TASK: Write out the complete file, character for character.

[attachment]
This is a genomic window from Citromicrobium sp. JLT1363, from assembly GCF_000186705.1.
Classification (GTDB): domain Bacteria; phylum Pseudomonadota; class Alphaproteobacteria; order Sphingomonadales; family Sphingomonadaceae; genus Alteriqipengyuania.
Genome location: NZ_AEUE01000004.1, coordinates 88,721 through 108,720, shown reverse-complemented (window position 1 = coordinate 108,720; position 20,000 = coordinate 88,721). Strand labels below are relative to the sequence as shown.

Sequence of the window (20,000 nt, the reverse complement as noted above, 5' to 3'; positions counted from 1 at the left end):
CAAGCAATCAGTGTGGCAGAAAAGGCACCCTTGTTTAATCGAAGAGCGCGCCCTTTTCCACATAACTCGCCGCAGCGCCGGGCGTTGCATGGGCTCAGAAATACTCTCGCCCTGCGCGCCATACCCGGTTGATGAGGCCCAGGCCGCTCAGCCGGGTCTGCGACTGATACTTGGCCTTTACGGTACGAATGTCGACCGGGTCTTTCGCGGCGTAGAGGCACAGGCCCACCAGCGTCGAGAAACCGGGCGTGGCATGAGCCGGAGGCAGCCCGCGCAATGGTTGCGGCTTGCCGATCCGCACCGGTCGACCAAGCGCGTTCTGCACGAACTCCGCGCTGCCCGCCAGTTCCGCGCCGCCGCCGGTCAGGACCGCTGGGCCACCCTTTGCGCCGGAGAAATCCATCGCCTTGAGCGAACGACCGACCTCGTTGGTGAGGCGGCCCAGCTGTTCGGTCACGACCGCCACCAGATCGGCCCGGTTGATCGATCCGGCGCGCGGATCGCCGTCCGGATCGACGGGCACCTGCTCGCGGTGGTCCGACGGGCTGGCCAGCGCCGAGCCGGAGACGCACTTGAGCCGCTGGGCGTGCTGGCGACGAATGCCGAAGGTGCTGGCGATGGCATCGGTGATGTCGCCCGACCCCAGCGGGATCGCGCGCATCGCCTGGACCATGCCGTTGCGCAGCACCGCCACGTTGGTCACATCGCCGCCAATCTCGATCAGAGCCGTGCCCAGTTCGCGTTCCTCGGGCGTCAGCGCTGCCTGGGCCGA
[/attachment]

This is a genomic window from Citromicrobium sp. JLT1363, from assembly GCF_000186705.1.
Classification (GTDB): domain Bacteria; phylum Pseudomonadota; class Alphaproteobacteria; order Sphingomonadales; family Sphingomonadaceae; genus Alteriqipengyuania.
Genome location: NZ_AEUE01000004.1, coordinates 88,721 through 108,720, shown reverse-complemented (window position 1 = coordinate 108,720; position 20,000 = coordinate 88,721). Strand labels below are relative to the sequence as shown.

Sequence of the window (20,000 nt, the reverse complement as noted above, 5' to 3'; positions counted from 1 at the left end):
CAAGCAATCAGTGTGGCAGAAAAGGCACCCTTGTTTAATCGAAGAGCGCGCCCTTTTCCACATAACTCGCCGCAGCGCCGGGCGTTGCATGGGCTCAGAAATACTCTCGCCCTGCGCGCCATACCCGGTTGATGAGGCCCAGGCCGCTCAGCCGGGTCTGCGACTGATACTTGGCCTTTACGGTACGAATGTCGACCGGGTCTTTCGCGGCGTAGAGGCACAGGCCCACCAGCGTCGAGAAACCGGGCGTGGCATGAGCCGGAGGCAGCCCGCGCAATGGTTGCGGCTTGCCGATCCGCACCGGTCGACCAAGCGCGTTCTGCACGAACTCCGCGCTGCCCGCCAGTTCCGCGCCGCCGCCGGTCAGGACCGCTGGGCCACCCTTTGCGCCGGAGAAATCCATCGCCTTGAGCGAACGACCGACCTCGTTGGTGAGGCGGCCCAGCTGTTCGGTCACGACCGCCACCAGATCGGCCCGGTTGATCGATCCGGCGCGCGGATCGCCGTCCGGATCGACGGGCACCTGCTCGCGGTGGTCCGACGGGCTGGCCAGCGCCGAGCCGGAGACGCACTTGAGCCGCTGGGCGTGCTGGCGACGAATGCCGAAGGTGCTGGCGATGGCATCGGTGATGTCGCCCGACCCCAGCGGGATCGCGCGCATCGCCTGGACCATGCCGTTGCGCAGCACCGCCACGTTGGTCACATCGCCGCCAATCTCGATCAGAGCCGTGCCCAGTTCGCGTTCCTCGGGCGTCAGCGCTGCCTGGGCCGA